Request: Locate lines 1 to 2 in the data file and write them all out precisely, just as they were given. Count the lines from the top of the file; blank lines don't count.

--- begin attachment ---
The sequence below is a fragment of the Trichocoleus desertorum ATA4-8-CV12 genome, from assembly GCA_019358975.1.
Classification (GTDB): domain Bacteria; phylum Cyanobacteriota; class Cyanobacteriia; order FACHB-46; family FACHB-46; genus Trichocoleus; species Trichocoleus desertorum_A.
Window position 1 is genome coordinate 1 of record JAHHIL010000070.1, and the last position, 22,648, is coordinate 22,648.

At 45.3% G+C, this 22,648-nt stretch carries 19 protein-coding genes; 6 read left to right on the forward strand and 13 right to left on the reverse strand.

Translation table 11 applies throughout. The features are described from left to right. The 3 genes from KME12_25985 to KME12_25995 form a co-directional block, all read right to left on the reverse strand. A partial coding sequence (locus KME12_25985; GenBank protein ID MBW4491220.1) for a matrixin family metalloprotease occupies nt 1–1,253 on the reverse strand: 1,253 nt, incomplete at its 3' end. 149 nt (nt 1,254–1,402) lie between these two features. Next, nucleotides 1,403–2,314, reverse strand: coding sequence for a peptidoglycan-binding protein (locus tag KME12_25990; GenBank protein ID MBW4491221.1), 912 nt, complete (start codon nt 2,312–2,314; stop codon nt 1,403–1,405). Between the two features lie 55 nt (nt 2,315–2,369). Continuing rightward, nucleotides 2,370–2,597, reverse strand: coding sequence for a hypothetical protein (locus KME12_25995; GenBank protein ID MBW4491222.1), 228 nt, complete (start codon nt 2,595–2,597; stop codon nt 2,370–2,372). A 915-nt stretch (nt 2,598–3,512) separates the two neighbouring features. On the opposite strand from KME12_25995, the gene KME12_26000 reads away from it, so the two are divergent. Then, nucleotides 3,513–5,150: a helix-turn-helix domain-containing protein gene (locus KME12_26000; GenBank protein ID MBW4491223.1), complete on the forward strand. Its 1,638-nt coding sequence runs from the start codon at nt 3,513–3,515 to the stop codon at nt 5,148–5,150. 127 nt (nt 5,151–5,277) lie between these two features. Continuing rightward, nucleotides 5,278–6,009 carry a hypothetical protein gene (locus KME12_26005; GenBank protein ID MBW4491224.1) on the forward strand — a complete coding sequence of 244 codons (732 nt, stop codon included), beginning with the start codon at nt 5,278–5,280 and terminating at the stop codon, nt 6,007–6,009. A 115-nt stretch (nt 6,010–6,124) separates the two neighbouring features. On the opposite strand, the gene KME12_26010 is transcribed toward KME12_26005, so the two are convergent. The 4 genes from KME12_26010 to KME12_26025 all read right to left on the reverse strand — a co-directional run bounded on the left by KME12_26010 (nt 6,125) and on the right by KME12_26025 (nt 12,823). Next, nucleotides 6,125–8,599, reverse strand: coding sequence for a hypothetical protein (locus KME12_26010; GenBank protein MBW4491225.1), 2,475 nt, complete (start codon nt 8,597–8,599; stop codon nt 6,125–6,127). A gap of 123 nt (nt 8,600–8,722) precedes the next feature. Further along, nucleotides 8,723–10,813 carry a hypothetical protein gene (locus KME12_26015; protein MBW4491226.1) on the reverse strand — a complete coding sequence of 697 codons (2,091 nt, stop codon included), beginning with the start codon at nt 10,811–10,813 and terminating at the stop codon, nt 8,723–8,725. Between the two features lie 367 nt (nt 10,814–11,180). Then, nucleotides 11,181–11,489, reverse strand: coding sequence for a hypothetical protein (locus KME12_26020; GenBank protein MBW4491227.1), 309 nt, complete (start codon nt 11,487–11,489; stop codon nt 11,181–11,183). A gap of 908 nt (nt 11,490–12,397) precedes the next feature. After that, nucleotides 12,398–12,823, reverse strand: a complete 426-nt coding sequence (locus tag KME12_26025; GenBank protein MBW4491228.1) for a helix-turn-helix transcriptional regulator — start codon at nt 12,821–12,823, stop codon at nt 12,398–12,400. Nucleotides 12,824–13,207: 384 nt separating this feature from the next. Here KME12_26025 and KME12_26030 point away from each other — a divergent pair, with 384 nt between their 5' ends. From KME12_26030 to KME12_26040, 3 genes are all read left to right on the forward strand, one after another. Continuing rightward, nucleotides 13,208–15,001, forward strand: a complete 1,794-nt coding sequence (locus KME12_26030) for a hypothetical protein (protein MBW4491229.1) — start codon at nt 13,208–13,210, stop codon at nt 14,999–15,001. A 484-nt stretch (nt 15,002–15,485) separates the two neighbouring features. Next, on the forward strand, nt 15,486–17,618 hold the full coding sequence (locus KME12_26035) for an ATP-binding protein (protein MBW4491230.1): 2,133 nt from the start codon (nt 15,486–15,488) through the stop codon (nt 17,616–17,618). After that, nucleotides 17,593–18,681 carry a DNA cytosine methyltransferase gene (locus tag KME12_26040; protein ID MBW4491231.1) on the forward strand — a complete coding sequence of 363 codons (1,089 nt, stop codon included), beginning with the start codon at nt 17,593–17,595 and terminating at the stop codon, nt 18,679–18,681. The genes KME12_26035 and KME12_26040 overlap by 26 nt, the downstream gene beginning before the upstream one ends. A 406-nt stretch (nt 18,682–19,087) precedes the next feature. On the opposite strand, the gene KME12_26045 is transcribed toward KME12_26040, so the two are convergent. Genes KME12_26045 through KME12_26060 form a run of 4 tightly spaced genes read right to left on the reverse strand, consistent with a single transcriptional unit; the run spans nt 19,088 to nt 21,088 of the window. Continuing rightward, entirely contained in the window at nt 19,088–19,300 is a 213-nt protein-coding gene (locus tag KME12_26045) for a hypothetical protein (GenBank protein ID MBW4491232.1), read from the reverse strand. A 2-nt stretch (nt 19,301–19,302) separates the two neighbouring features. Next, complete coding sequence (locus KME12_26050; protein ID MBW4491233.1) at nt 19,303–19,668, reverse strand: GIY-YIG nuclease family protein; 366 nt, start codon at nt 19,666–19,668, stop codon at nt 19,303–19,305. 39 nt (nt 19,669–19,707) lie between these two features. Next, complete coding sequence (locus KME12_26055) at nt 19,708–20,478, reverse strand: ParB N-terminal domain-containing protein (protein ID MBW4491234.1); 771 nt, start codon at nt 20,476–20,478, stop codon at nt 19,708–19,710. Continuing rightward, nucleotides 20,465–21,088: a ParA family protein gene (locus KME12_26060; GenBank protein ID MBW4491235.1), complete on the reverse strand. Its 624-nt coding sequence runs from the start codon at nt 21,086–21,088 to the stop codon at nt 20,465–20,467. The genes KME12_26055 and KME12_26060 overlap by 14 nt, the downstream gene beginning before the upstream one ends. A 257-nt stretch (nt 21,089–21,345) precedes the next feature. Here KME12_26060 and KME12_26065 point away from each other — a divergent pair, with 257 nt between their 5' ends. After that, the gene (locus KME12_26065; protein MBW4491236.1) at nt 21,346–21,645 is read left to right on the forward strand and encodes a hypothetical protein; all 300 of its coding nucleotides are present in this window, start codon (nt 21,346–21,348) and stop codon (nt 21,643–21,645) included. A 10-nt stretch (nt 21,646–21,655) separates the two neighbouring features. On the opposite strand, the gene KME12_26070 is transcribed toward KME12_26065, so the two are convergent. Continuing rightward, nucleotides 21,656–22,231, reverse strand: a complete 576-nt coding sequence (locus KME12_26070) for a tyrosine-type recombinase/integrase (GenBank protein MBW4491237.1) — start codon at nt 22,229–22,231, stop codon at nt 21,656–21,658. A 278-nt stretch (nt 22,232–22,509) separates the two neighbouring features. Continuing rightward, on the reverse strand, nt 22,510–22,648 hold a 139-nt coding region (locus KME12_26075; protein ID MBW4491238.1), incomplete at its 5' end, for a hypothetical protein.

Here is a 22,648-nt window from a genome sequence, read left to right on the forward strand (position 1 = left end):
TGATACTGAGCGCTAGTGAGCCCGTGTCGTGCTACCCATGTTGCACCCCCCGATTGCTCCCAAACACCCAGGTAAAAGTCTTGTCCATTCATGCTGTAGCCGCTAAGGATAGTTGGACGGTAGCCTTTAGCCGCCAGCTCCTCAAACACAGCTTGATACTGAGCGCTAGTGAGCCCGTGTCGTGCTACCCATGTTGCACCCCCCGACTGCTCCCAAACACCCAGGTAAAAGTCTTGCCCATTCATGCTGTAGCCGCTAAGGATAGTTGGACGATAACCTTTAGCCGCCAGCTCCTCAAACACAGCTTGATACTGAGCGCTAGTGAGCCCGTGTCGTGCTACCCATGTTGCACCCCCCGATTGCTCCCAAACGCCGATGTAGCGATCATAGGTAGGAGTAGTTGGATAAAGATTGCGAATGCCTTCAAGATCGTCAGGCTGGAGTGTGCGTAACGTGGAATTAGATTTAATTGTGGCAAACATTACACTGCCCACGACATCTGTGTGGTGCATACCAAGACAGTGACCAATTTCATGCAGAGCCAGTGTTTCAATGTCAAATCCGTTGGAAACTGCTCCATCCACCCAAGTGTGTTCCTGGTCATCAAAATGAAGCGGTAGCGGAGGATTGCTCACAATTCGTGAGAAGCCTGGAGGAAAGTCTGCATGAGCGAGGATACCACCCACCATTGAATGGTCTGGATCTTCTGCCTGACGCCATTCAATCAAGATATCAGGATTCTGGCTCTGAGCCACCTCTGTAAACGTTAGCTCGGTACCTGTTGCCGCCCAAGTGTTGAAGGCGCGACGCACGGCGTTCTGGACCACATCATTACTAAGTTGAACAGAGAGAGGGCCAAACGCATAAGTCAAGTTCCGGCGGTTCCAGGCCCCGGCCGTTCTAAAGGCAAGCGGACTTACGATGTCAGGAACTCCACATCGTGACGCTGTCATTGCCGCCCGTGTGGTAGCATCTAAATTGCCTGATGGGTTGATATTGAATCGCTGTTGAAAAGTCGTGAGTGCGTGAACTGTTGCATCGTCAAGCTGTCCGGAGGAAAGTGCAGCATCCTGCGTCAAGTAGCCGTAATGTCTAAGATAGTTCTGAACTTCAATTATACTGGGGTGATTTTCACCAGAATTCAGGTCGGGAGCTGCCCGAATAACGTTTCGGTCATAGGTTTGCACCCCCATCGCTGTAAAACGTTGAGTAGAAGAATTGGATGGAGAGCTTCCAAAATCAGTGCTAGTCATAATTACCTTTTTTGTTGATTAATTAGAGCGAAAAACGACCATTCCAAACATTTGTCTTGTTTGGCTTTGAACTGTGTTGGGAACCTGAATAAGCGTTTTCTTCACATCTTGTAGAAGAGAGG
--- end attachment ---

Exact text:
The sequence below is a fragment of the Trichocoleus desertorum ATA4-8-CV12 genome, from assembly GCA_019358975.1.
Classification (GTDB): domain Bacteria; phylum Cyanobacteriota; class Cyanobacteriia; order FACHB-46; family FACHB-46; genus Trichocoleus; species Trichocoleus desertorum_A.